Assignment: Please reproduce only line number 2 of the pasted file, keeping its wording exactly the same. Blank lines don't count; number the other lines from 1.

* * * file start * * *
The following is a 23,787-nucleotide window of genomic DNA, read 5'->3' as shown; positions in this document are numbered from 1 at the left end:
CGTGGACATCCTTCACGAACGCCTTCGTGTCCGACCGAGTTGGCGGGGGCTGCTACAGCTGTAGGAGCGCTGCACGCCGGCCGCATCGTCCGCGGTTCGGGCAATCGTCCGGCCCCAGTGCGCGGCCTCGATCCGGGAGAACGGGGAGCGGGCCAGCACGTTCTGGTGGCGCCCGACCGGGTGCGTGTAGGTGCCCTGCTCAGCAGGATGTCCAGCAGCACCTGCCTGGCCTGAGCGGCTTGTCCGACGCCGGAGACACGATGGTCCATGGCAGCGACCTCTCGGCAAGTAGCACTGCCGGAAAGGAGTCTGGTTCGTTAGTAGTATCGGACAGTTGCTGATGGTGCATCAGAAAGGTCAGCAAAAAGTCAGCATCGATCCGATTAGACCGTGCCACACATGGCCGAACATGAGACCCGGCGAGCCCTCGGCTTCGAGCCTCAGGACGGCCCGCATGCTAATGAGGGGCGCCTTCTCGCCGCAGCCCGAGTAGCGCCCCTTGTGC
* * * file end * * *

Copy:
CGTGGACATCCTTCACGAACGCCTTCGTGTCCGACCGAGTTGGCGGGGGCTGCTACAGCTGTAGGAGCGCTGCACGCCGGCCGCATCGTCCGCGGTTCGGGCAATCGTCCGGCCCCAGTGCGCGGCCTCGATCCGGGAGAACGGGGAGCGGGCCAGCACGTTCTGGTGGCGCCCGACCGGGTGCGTGTAGGTGCCCTGCTCAGCAGGATGTCCAGCAGCACCTGCCTGGCCTGAGCGGCTTGTCCGACGCCGGAGACACGATGGTCCATGGCAGCGACCTCTCGGCAAGTAGCACTGCCGGAAAGGAGTCTGGTTCGTTAGTAGTATCGGACAGTTGCTGATGGTGCATCAGAAAGGTCAGCAAAAAGTCAGCATCGATCCGATTAGACCGTGCCACACATGGCCGAACATGAGACCCGGCGAGCCCTCGGCTTCGAGCCTCAGGACGGCCCGCATGCTAATGAGGGGCGCCTTCTCGCCGCAGCCCGAGTAGCGCCCCTTGTGC